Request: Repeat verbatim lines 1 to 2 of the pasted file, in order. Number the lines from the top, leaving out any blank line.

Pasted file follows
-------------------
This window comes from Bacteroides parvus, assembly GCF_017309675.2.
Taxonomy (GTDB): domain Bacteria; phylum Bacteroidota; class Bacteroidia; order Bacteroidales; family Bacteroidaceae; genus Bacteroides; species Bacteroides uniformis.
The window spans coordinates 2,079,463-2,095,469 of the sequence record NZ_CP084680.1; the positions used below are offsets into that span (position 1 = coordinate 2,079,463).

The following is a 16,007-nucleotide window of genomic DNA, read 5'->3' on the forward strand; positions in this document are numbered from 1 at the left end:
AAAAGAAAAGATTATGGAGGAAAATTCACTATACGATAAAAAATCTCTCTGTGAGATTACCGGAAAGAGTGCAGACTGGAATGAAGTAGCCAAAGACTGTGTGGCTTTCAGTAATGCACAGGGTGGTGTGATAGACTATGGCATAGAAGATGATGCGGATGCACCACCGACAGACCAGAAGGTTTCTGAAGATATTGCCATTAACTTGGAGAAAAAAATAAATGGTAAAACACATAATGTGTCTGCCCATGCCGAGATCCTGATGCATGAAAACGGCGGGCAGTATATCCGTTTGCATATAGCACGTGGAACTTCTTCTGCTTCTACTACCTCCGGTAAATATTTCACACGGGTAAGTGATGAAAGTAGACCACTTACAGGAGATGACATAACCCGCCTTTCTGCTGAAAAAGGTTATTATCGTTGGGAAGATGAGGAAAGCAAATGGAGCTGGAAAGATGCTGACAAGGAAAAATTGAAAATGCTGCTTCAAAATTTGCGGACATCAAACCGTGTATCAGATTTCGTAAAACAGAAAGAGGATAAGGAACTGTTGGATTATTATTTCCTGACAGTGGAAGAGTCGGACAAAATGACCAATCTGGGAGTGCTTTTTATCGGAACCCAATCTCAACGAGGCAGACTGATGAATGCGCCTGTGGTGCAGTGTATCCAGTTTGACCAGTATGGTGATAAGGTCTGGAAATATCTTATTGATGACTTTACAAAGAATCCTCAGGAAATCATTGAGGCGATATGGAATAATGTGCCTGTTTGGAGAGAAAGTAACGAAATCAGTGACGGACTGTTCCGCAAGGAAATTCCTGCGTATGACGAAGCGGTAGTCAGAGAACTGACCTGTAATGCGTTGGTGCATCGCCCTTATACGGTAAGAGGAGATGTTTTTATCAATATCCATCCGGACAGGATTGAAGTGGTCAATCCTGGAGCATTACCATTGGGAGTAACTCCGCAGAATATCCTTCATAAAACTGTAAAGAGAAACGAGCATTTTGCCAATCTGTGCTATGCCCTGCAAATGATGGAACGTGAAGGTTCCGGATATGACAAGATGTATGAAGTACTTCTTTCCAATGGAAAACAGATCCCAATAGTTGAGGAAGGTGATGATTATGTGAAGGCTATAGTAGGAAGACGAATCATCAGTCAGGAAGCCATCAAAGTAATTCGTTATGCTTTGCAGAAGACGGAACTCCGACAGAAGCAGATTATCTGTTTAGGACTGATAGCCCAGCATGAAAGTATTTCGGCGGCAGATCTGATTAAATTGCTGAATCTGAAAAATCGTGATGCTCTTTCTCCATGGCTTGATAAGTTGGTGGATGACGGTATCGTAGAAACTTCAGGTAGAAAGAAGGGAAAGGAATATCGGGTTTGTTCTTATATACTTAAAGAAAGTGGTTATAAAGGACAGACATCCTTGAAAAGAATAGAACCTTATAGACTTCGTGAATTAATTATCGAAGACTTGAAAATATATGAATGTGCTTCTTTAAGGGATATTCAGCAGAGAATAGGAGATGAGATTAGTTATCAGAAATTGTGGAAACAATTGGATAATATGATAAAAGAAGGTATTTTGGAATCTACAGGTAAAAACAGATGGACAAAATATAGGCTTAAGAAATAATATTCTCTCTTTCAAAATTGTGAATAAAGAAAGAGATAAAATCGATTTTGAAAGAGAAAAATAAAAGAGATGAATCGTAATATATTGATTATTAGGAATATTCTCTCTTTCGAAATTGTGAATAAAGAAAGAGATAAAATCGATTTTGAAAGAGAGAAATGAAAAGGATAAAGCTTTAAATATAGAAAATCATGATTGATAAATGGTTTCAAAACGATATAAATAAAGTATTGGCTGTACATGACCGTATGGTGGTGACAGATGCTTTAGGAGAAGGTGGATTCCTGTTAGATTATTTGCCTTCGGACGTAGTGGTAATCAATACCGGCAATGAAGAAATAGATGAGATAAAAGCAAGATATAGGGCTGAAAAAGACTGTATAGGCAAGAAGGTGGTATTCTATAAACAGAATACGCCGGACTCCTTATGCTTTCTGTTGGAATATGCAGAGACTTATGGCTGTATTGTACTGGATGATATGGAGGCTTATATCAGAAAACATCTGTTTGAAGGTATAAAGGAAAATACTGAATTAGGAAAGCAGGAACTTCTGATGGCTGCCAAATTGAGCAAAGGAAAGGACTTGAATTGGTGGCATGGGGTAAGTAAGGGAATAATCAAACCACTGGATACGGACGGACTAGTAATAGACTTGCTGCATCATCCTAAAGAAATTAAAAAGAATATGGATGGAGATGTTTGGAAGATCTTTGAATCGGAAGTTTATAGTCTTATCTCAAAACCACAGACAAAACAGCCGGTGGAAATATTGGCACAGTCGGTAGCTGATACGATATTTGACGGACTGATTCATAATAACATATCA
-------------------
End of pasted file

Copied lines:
This window comes from Bacteroides parvus, assembly GCF_017309675.2.
Taxonomy (GTDB): domain Bacteria; phylum Bacteroidota; class Bacteroidia; order Bacteroidales; family Bacteroidaceae; genus Bacteroides; species Bacteroides uniformis.